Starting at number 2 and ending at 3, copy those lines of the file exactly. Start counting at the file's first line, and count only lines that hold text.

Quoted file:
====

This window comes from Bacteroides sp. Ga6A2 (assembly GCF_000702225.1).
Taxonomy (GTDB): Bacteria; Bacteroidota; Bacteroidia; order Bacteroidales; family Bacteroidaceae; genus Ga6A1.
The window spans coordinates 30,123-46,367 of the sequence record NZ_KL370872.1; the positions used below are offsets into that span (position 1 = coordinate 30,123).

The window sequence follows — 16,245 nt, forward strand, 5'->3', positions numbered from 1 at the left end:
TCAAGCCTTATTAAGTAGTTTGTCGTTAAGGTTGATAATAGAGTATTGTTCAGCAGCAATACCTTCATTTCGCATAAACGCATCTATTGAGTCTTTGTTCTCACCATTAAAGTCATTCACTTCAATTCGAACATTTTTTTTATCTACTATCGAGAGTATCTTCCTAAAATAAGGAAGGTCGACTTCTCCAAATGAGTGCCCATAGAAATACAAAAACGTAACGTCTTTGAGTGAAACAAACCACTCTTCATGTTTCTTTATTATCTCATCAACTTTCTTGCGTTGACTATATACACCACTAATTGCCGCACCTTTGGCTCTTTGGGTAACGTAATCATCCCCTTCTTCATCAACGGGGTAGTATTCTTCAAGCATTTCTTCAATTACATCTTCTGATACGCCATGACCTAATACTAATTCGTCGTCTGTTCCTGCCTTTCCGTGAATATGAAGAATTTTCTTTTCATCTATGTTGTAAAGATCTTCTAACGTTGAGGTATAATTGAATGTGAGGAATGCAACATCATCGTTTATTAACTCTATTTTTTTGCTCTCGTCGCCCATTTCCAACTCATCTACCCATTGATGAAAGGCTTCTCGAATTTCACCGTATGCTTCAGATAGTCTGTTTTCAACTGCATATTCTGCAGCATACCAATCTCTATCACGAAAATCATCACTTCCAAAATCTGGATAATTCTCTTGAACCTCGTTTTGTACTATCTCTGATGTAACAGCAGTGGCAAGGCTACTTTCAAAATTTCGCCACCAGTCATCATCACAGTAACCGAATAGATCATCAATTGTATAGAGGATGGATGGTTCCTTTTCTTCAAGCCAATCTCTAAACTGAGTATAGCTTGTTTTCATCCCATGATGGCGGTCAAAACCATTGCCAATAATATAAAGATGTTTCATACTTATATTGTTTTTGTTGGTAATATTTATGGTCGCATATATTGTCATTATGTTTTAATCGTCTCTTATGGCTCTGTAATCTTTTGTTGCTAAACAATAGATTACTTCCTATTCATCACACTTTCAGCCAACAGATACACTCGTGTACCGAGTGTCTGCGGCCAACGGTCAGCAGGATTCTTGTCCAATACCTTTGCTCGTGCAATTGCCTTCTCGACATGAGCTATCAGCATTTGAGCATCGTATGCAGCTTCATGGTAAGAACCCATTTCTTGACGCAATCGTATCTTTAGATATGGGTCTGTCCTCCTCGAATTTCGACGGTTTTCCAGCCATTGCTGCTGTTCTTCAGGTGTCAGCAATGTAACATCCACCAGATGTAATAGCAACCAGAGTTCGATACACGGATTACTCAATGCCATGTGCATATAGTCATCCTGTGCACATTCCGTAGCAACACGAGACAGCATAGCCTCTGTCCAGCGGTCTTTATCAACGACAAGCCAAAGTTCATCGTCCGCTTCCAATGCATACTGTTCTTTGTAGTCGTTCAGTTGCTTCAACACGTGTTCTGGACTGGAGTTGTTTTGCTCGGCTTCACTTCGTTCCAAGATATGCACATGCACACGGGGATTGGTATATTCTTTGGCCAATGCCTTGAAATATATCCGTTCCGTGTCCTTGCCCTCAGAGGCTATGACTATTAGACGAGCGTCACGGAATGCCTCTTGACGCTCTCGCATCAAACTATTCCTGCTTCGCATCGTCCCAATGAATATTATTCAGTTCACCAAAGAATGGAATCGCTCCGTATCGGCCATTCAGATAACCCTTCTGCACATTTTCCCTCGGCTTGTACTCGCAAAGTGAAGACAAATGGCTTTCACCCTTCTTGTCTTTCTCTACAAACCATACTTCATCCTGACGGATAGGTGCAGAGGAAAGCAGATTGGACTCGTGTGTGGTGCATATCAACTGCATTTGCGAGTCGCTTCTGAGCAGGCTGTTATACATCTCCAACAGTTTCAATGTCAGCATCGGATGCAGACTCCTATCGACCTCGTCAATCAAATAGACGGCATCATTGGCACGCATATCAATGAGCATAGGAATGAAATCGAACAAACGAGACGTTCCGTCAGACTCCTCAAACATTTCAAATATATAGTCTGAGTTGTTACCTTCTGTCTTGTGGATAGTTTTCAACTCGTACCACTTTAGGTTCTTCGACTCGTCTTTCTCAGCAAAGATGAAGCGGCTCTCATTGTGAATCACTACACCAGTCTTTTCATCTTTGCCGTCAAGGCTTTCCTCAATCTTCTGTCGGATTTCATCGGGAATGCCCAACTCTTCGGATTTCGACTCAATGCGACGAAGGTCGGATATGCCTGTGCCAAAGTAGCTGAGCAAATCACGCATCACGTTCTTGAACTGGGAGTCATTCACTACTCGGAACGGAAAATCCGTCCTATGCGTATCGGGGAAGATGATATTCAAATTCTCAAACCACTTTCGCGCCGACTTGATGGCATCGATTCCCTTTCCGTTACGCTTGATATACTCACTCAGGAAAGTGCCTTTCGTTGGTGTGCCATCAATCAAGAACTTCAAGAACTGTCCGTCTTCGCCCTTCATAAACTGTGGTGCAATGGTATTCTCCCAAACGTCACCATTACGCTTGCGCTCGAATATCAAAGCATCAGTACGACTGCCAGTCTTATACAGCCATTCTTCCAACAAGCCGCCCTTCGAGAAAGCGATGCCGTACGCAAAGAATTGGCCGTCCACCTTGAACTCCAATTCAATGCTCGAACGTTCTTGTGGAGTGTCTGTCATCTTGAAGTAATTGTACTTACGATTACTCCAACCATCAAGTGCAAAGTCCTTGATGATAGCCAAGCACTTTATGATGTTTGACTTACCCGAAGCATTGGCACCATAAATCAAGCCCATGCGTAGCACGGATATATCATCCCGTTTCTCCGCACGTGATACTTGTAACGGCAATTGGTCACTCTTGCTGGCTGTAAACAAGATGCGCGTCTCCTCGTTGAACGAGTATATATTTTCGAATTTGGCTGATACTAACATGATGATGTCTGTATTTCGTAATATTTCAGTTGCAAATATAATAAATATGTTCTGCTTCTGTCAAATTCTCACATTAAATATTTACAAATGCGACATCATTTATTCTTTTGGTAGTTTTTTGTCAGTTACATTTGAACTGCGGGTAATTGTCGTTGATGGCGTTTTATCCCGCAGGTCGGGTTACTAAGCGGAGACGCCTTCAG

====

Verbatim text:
Taxonomy (GTDB): Bacteria; Bacteroidota; Bacteroidia; order Bacteroidales; family Bacteroidaceae; genus Ga6A1.
The window spans coordinates 30,123-46,367 of the sequence record NZ_KL370872.1; the positions used below are offsets into that span (position 1 = coordinate 30,123).